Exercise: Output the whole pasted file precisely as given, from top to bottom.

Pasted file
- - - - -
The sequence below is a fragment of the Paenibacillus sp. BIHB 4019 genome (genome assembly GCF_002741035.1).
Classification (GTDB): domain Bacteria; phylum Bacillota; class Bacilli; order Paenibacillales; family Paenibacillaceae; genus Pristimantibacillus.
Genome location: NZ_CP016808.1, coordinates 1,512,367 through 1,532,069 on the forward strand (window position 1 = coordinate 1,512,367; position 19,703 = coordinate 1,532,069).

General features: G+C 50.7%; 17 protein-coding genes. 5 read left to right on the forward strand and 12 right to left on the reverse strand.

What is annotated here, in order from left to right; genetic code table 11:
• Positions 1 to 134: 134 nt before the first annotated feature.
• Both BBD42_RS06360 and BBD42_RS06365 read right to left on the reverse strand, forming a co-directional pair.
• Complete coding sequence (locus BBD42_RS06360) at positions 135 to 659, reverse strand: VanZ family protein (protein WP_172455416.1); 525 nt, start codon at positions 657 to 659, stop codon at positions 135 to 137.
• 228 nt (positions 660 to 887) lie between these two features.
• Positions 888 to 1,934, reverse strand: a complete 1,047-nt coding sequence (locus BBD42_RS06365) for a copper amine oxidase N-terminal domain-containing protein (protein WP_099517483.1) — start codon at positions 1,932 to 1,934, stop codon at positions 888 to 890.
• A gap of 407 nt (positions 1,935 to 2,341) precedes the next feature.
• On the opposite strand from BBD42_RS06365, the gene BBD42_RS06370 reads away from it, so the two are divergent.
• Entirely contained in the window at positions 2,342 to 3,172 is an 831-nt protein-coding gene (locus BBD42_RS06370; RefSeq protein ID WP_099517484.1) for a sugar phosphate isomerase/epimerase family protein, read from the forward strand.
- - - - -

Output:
The sequence below is a fragment of the Paenibacillus sp. BIHB 4019 genome (genome assembly GCF_002741035.1).
Classification (GTDB): domain Bacteria; phylum Bacillota; class Bacilli; order Paenibacillales; family Paenibacillaceae; genus Pristimantibacillus.
Genome location: NZ_CP016808.1, coordinates 1,512,367 through 1,532,069 on the forward strand (window position 1 = coordinate 1,512,367; position 19,703 = coordinate 1,532,069).

General features: G+C 50.7%; 17 protein-coding genes. 5 read left to right on the forward strand and 12 right to left on the reverse strand.

What is annotated here, in order from left to right; genetic code table 11:
• Positions 1 to 134: 134 nt before the first annotated feature.
• Both BBD42_RS06360 and BBD42_RS06365 read right to left on the reverse strand, forming a co-directional pair.
• Complete coding sequence (locus BBD42_RS06360) at positions 135 to 659, reverse strand: VanZ family protein (protein WP_172455416.1); 525 nt, start codon at positions 657 to 659, stop codon at positions 135 to 137.
• 228 nt (positions 660 to 887) lie between these two features.
• Positions 888 to 1,934, reverse strand: a complete 1,047-nt coding sequence (locus BBD42_RS06365) for a copper amine oxidase N-terminal domain-containing protein (protein WP_099517483.1) — start codon at positions 1,932 to 1,934, stop codon at positions 888 to 890.
• A gap of 407 nt (positions 1,935 to 2,341) precedes the next feature.
• On the opposite strand from BBD42_RS06365, the gene BBD42_RS06370 reads away from it, so the two are divergent.
• Entirely contained in the window at positions 2,342 to 3,172 is an 831-nt protein-coding gene (locus BBD42_RS06370; RefSeq protein ID WP_099517484.1) for a sugar phosphate isomerase/epimerase family protein, read from the forward strand.